Most of the traditions are far older. When we arrived in Dover, a bough of holm oak flew from the yardarm, which harks back to the Men of Kent’s attempts to repel William the Conqueror. As we left Portsmouth all available officers and crew stood on deck and saluted other ships as they passed, according to a precise formula based on the seniority of the respective captains. “The saluting is a great old tradition,” said Lieutenant Commander Mark Ruston, weapons engineer, “and it costs nothing.” Everyone seems to batten the hatches when asked about a tradition, fearful this might be a weapon to be used against them.
The navy is inward-looking in a way that is not true of the other services. It is partly in the nature of shipboard life. Also, families normally live outside the bases, often scattered, so the serving community is stronger than in the army or the RAF, but the family community weaker. Sailors lapse rapidly into jargon – “jackspeak” (as in Jolly Jack Tar) – and have some difficulty translating. They are permanently fearful of being misunderstood by outsiders.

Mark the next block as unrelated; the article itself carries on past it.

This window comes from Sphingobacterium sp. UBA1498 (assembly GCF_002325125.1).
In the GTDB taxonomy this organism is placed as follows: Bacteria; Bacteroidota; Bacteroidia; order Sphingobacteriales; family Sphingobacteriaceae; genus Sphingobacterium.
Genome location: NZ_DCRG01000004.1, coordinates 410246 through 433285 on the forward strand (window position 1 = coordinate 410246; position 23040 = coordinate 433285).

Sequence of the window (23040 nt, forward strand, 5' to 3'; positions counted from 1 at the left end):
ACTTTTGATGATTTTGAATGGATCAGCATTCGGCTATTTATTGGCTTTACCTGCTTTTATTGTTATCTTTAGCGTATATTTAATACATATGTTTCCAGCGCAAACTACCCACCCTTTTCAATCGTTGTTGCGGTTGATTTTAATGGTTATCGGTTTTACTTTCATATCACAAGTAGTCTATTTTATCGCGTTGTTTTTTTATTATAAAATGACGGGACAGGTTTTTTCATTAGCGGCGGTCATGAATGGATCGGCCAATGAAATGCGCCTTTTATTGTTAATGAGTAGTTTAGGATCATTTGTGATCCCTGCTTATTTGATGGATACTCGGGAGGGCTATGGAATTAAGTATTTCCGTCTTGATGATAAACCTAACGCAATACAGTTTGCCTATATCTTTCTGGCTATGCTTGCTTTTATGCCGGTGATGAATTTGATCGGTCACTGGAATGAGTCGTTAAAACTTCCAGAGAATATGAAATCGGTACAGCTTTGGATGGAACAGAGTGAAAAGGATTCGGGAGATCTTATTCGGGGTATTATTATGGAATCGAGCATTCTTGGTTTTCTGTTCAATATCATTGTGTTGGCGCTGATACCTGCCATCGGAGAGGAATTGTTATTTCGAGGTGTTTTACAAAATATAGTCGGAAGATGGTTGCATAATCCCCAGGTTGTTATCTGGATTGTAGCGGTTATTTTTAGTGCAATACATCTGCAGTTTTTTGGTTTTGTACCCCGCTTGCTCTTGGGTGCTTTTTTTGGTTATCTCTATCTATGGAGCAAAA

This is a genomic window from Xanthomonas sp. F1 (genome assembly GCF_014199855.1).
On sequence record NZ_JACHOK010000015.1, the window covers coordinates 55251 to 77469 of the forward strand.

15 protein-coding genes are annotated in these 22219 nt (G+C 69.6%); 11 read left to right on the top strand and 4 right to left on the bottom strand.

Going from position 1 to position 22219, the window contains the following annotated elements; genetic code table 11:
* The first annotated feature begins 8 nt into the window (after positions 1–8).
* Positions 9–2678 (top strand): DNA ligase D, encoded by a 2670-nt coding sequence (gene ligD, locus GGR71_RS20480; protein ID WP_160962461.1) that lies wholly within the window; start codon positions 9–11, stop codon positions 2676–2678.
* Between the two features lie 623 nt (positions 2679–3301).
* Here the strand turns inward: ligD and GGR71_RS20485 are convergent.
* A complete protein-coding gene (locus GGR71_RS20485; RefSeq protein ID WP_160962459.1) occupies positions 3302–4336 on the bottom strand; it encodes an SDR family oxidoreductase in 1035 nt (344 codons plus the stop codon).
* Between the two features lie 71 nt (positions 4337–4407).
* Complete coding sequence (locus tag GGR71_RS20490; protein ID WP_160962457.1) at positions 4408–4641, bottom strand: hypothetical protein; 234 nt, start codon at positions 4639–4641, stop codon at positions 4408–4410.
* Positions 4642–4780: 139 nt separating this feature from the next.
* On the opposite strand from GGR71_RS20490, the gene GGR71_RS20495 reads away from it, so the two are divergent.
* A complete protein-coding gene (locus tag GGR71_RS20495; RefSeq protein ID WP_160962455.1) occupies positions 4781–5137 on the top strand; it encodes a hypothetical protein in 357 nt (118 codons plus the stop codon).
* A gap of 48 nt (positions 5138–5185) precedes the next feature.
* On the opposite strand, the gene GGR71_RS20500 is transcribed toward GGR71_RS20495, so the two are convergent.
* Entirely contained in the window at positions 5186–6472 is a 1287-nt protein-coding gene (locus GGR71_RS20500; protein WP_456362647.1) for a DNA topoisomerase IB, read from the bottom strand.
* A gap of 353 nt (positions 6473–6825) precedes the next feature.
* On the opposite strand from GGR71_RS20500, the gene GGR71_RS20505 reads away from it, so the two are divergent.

The other services see them as old-fashioned, incurably hierarchical. The RAF’s reputation was formed by individualistic pilots. The newer breed of army officers, battle-hardened by Tony Blair’s wars, has become increasingly confident dealing with seniors who may actually have less experience. And in any case even the lowliest infantryman may in the nature of things make instant life-or-death decisions. In contrast, sailors will nearly always be operating under a chain of command unless their ship has actually sunk.